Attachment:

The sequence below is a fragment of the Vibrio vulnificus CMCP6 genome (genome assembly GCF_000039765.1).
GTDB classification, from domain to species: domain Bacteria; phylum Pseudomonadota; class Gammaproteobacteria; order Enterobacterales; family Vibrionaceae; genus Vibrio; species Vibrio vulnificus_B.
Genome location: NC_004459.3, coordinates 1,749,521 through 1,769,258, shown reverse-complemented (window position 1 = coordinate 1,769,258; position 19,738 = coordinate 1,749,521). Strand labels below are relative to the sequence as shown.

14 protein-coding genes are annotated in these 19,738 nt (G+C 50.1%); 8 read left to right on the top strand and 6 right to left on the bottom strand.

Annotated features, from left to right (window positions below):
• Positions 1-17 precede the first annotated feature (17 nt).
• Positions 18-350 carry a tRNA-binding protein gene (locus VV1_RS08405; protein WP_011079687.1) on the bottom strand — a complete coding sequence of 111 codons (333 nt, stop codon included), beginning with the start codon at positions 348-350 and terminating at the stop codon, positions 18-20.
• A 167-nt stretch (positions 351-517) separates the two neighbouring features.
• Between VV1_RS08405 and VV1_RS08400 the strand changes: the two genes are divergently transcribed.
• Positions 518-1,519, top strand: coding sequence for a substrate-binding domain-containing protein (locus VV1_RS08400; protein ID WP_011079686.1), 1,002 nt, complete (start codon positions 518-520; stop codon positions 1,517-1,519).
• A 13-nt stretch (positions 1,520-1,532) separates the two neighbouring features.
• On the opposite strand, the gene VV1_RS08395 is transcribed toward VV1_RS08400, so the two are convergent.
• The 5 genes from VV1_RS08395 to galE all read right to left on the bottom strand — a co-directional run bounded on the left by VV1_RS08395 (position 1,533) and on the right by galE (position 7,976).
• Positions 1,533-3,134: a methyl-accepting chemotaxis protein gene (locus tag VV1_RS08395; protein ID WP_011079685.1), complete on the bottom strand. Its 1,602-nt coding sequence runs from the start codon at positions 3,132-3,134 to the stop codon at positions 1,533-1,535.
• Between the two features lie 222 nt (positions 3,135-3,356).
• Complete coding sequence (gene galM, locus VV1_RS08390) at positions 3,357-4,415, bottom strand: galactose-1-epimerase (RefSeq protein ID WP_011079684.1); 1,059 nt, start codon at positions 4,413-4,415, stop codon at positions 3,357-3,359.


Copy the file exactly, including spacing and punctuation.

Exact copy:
The sequence below is a fragment of the Vibrio vulnificus CMCP6 genome (genome assembly GCF_000039765.1).
GTDB classification, from domain to species: domain Bacteria; phylum Pseudomonadota; class Gammaproteobacteria; order Enterobacterales; family Vibrionaceae; genus Vibrio; species Vibrio vulnificus_B.
Genome location: NC_004459.3, coordinates 1,749,521 through 1,769,258, shown reverse-complemented (window position 1 = coordinate 1,769,258; position 19,738 = coordinate 1,749,521). Strand labels below are relative to the sequence as shown.

14 protein-coding genes are annotated in these 19,738 nt (G+C 50.1%); 8 read left to right on the top strand and 6 right to left on the bottom strand.

Annotated features, from left to right (window positions below):
• Positions 1-17 precede the first annotated feature (17 nt).
• Positions 18-350 carry a tRNA-binding protein gene (locus VV1_RS08405; protein WP_011079687.1) on the bottom strand — a complete coding sequence of 111 codons (333 nt, stop codon included), beginning with the start codon at positions 348-350 and terminating at the stop codon, positions 18-20.
• A 167-nt stretch (positions 351-517) separates the two neighbouring features.
• Between VV1_RS08405 and VV1_RS08400 the strand changes: the two genes are divergently transcribed.
• Positions 518-1,519, top strand: coding sequence for a substrate-binding domain-containing protein (locus VV1_RS08400; protein ID WP_011079686.1), 1,002 nt, complete (start codon positions 518-520; stop codon positions 1,517-1,519).
• A 13-nt stretch (positions 1,520-1,532) separates the two neighbouring features.
• On the opposite strand, the gene VV1_RS08395 is transcribed toward VV1_RS08400, so the two are convergent.
• The 5 genes from VV1_RS08395 to galE all read right to left on the bottom strand — a co-directional run bounded on the left by VV1_RS08395 (position 1,533) and on the right by galE (position 7,976).
• Positions 1,533-3,134: a methyl-accepting chemotaxis protein gene (locus tag VV1_RS08395; protein ID WP_011079685.1), complete on the bottom strand. Its 1,602-nt coding sequence runs from the start codon at positions 3,132-3,134 to the stop codon at positions 1,533-1,535.
• Between the two features lie 222 nt (positions 3,135-3,356).
• Complete coding sequence (gene galM, locus VV1_RS08390) at positions 3,357-4,415, bottom strand: galactose-1-epimerase (RefSeq protein ID WP_011079684.1); 1,059 nt, start codon at positions 4,413-4,415, stop codon at positions 3,357-3,359.